1.) Leverage scalability and context. Even though your customers have extensive knowledge of their own business, you have something they don’t — broader industry context and visibility into thousands of network environments. Because you’re dedicated to keeping a pulse on developing cybercrime trends, you can pinpoint which threats are most relevant to customers and recommend best practices and technologies to mitigate them.
So, if prospective customers express concerns over your industry expertise or ability to customize service offerings, don’t worry. Ease their concerns by reinforcing the scale of your cybercrime knowledge and the sheer volume of threats you monitor on a daily basis.
2.) Reduce cybersecurity costs. Compared to costly and resource-intensive in-house cybersecurity management, leveraging managed security services is a much more economical option. Internal cybersecurity maintenance often requires organizations to invest in proprietary security tools, which means they must create an internal security operations center (SOC). The development and maintenance of an SOC alone costs an average of 2.86 million per year.
Additionally, ongoing labor shortages make it challenging for organizations to find and hire qualified workers. Even if organizations somehow find and hire internal security professionals, individuals with specialized skills are costly to retain. You can provide customers access to a team of experts for a fraction of the cost of hiring an equivalent in-house team.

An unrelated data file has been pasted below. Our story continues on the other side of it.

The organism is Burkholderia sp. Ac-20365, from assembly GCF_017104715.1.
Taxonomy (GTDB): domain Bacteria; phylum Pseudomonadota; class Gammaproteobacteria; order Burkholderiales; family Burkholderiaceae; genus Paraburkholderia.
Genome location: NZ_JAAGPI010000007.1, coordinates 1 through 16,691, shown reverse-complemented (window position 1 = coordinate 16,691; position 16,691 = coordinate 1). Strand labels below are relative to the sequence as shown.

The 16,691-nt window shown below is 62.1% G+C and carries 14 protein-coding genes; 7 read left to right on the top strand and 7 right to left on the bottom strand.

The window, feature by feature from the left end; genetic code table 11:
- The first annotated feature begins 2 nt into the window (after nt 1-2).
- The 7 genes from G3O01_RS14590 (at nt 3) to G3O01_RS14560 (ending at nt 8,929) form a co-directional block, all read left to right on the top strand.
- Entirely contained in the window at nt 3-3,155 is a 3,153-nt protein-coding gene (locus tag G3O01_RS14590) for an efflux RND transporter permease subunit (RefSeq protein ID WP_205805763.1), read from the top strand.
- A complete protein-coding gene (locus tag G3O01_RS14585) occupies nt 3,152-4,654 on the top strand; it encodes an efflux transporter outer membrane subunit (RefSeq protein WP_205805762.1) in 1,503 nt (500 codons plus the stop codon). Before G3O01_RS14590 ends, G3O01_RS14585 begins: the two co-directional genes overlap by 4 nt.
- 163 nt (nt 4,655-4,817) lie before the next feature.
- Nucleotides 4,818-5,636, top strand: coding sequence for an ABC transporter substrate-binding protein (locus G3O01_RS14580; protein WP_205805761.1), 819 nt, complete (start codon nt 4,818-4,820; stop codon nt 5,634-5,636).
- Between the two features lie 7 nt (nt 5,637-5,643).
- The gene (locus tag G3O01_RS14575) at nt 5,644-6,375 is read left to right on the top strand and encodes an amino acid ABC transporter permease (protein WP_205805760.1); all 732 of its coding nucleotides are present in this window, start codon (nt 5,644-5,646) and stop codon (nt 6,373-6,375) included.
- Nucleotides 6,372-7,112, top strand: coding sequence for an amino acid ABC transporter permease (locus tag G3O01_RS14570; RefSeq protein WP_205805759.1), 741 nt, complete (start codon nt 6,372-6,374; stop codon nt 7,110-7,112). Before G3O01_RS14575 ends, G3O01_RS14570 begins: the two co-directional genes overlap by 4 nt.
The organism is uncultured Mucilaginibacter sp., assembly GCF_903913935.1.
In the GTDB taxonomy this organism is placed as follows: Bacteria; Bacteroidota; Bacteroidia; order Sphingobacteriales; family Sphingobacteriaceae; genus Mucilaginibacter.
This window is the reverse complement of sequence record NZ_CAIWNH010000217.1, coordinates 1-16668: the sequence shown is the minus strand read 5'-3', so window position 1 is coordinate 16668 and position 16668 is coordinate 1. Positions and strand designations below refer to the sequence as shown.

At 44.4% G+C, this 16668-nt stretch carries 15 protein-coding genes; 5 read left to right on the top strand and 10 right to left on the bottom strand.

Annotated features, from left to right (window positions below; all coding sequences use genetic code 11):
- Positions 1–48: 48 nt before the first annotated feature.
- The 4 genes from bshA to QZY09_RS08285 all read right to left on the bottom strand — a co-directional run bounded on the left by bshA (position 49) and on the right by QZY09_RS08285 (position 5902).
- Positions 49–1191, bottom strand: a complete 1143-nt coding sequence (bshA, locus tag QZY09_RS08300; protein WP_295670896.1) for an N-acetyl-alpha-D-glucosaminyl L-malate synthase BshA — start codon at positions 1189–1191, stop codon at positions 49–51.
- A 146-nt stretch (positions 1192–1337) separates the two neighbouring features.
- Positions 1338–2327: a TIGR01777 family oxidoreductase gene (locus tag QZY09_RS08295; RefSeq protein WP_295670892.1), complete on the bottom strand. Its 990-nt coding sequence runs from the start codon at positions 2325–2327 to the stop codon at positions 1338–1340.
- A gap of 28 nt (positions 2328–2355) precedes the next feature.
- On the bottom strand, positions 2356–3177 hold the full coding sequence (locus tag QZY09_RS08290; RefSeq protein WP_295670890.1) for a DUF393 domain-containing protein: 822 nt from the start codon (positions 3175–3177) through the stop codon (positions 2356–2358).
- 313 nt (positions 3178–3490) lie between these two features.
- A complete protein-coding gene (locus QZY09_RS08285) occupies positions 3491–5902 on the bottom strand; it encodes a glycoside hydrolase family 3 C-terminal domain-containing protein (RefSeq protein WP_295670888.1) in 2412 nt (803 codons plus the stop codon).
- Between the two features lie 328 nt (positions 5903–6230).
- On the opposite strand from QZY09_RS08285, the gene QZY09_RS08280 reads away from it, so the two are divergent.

You can also complement your offerings by leaning on third-party services like managed detection and response (MDR). Proactive threat monitoring with MDR can help you identify and neutralize attacks in a timely manner, helping customers avoid larger issues — and higher costs — down the line.
3.) Empower customers to prioritize their business. Bad actors will continue to hone their tactics to infiltrate networks, from using legitimate IT tools to impersonating employees. Not many organizations have the necessary resources for the level of threat monitoring required to mitigate these sophisticated threats, especially given their frequent occurrence.
Even if an organization is equipped with the right resources, too narrow of a focus on basic security measures leaves business innovation and growth on the backburner. When you take the reins of a customer’s cyber defenses, you enable their IT and security teams to shift their focus to value-adding and revenue-generating activities like custom application development.
Organizations don’t need to pour endless time and resources into their internal cybersecurity programs. With CSaaS more accessible and customizable than ever, the right service provider exists for every business, regardless of industry or budget. As you continue to help customers navigate their unique needs and build robust cyber defenses, encourage them to leave security to the experts so they can focus on what matters most — growing their business.